To make best use of nutrients and manures on the farm and reduce emissions.

Better targeting of fertilisers can cut waste and improve profits. For the majority, it will not be practical or economic to replace all fertilisers with manures and slurries, but the aim should be to make maximum use of the manures and slurries that are available on the farm.

Practical Measures

  • Soil testing will help you to know the pH and nutrient status of farm soils, allowing you to adjust lime and fertiliser inputs as required
  • Make sure you know the nutrient value of your manure and slurry; use this first then top up with bought in fertilisers
  • Apply fertilisers at optimum rates for the crop
  • Improve the timing of nutrient applications to meet crop requirements
  • Make sure that you separate slurry and fertiliser applications
  • Include clover in grass rotations
  • Choose plant varieties which use less nitrogen or fix nitrogen more efficiently

For example:

Each 10m³ tanker of dairy slurry could contain the equivalent of £30 to £50 worth of fertiliser.  How you apply slurry makes a difference – applying slurry close to the growing crop with a trailing shoe or similar reduces nutrients lost to the atmosphere when compared to a splash plate application.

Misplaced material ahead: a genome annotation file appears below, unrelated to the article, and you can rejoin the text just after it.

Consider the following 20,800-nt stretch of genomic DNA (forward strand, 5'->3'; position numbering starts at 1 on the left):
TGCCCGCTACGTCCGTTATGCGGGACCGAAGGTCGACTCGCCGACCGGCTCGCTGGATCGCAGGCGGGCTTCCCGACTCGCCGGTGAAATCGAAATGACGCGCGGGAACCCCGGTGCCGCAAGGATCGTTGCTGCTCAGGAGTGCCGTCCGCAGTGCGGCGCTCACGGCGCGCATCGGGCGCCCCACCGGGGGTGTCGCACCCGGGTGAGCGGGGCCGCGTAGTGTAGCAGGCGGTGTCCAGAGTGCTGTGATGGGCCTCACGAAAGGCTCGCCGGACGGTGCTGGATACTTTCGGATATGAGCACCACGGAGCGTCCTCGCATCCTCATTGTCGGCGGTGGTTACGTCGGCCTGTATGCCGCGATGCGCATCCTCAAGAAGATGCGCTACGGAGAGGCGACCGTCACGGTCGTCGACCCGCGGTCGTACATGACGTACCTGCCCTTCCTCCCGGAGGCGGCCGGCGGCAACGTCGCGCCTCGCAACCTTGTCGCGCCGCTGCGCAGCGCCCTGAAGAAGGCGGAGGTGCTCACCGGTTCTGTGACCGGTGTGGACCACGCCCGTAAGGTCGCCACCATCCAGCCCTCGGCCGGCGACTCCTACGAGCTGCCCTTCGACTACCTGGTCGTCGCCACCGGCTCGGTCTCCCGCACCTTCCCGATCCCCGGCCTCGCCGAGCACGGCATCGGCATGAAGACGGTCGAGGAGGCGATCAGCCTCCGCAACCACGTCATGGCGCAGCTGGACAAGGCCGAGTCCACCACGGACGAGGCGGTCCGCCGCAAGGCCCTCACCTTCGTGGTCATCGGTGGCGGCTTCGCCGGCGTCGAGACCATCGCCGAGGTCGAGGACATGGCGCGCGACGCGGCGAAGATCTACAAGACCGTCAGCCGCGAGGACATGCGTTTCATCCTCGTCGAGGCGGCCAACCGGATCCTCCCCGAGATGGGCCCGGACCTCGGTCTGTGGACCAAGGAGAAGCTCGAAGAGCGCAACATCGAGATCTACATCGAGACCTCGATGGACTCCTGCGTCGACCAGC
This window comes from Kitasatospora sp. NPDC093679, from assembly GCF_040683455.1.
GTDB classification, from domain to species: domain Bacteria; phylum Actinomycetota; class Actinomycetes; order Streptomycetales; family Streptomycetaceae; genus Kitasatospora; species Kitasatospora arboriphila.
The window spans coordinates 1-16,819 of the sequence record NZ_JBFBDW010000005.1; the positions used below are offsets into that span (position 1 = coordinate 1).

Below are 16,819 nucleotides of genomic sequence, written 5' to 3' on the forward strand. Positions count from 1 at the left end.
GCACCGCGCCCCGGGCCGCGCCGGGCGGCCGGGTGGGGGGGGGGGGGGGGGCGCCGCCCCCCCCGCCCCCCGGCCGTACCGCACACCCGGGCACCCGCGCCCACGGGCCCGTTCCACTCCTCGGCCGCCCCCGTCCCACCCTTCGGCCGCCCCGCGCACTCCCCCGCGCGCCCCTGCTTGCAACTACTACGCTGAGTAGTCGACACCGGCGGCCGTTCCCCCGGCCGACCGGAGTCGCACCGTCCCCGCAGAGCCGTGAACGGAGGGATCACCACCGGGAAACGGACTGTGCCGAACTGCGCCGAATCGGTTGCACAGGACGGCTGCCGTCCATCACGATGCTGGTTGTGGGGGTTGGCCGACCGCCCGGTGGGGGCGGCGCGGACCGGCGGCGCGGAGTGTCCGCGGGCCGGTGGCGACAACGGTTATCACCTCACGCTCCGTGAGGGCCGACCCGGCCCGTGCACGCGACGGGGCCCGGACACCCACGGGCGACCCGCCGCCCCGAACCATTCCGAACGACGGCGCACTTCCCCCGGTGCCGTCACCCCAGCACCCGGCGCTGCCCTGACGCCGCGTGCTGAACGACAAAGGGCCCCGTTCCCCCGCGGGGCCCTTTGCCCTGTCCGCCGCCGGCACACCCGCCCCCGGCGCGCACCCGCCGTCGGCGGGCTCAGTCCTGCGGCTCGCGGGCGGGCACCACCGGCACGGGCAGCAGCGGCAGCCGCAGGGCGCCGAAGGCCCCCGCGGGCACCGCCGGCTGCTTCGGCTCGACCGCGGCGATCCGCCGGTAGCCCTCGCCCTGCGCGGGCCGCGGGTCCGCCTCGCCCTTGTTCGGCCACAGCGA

Help and Advice

For further information and advice, take a look at our Practical Guides.

A free nutrient management programme tailored to Scottish Conditions is available through PLANET Scotland.

Advice on soils, fertilisers and manures is available through the FAS helpline

For advice on making the best use of fertilisers, protecting soils and to see what other farmers have done, see our range of Practical Guides,  Farmer Case Studies and notes from Climate Change Focus Farm meetings.  Farming and Water Scotland and the Soil Nutrient Network and also provide useful information. 

Practical guides